ONS: UK retail sales hit by big freeze in December

| January 21, 2011 | 0 Comments
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The Office for National Statistics (ONS) has today reported UK retail sales were hit by the severe wintry weather in December and rising prices.

According to the ONS, retail sales during December were down by 0.8% from the previous month - much worse than expected.

It was the worst annual performance for any December since records began in 1988.

While there was demand for winter clothing, sales of food and fuel fell - which was attributed to the poor sales growth.

There have been concerns that consumer spending will be weak this year – as a result of the Government’s spending cuts and rising unemployment, which is squeezing households.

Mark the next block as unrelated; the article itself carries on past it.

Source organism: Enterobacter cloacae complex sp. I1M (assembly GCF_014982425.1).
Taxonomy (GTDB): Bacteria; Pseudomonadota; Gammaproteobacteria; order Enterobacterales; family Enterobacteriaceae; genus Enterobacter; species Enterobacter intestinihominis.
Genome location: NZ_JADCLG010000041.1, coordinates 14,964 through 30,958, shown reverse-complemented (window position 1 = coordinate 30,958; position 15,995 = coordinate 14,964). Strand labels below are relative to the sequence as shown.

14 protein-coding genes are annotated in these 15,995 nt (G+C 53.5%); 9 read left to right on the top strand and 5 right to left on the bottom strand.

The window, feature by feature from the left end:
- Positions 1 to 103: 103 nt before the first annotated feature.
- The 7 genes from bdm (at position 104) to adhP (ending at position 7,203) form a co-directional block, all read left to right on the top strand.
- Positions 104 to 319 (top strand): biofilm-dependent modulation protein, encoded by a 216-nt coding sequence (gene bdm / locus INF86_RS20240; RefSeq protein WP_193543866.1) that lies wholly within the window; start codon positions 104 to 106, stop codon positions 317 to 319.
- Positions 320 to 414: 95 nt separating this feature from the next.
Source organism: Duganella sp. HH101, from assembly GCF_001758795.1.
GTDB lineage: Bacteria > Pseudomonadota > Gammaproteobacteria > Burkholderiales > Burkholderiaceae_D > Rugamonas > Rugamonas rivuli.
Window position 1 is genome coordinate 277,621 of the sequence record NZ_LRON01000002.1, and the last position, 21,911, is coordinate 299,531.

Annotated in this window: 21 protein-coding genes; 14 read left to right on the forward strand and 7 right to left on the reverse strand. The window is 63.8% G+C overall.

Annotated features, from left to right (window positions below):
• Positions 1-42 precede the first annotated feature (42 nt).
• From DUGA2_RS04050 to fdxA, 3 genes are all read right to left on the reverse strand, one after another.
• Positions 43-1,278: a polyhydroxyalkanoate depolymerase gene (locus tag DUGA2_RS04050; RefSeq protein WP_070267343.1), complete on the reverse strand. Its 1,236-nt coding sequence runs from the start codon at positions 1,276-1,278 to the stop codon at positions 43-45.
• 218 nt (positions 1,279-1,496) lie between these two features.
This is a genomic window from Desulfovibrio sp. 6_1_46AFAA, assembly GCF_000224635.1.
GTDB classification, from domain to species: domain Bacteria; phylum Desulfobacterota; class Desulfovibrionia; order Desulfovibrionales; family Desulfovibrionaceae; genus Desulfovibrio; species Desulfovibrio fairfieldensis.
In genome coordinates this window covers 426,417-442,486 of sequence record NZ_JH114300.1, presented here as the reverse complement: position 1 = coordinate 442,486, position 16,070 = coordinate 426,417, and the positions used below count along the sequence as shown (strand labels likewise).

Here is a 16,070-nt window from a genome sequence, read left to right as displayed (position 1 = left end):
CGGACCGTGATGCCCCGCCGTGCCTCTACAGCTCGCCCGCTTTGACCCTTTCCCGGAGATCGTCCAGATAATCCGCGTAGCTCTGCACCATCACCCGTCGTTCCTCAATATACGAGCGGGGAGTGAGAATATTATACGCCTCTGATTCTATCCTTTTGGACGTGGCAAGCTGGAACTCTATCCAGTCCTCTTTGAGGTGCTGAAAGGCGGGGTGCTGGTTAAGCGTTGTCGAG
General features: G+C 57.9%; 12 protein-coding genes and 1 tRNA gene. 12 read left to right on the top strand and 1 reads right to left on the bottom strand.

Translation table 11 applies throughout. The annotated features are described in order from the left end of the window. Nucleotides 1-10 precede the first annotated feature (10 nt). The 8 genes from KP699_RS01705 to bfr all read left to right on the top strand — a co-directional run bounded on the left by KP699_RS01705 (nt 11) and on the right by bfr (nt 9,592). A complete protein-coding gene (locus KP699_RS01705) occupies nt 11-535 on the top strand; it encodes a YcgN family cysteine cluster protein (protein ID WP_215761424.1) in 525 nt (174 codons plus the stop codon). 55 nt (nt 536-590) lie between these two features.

However, the VAT rise which came into effect earlier this month is also expected to hamper spending.

Today, the John Lewis Partnership, which is regarded as a barometer of British retailing, revealed sales slowed in the week to 15 January – attributed to the VAT hike from 17.5% to 20%.

Meanwhile, in other news today, the IMRG Capgemini e-Retail Sales Index today revealed that December’s wintry weather meant a surge in internet sales.

While the High Street suffered as consumers opted to stay at home, internet sales surged 25% in December (compared with December 2009) to £6.8 billion, with the sale of clothing, footwear and alcohol particularly strong.

UK shoppers spent a total of £58.8 billion online in the 2010 year – 18% higher than in 2009 – and more than forecasts of a 13% rise.

The Met Office recently confirmed that December was the coldest month since records began 100 years ago.

Today’s figures are further evidence that fourth quarter economic growth is likely to slow.

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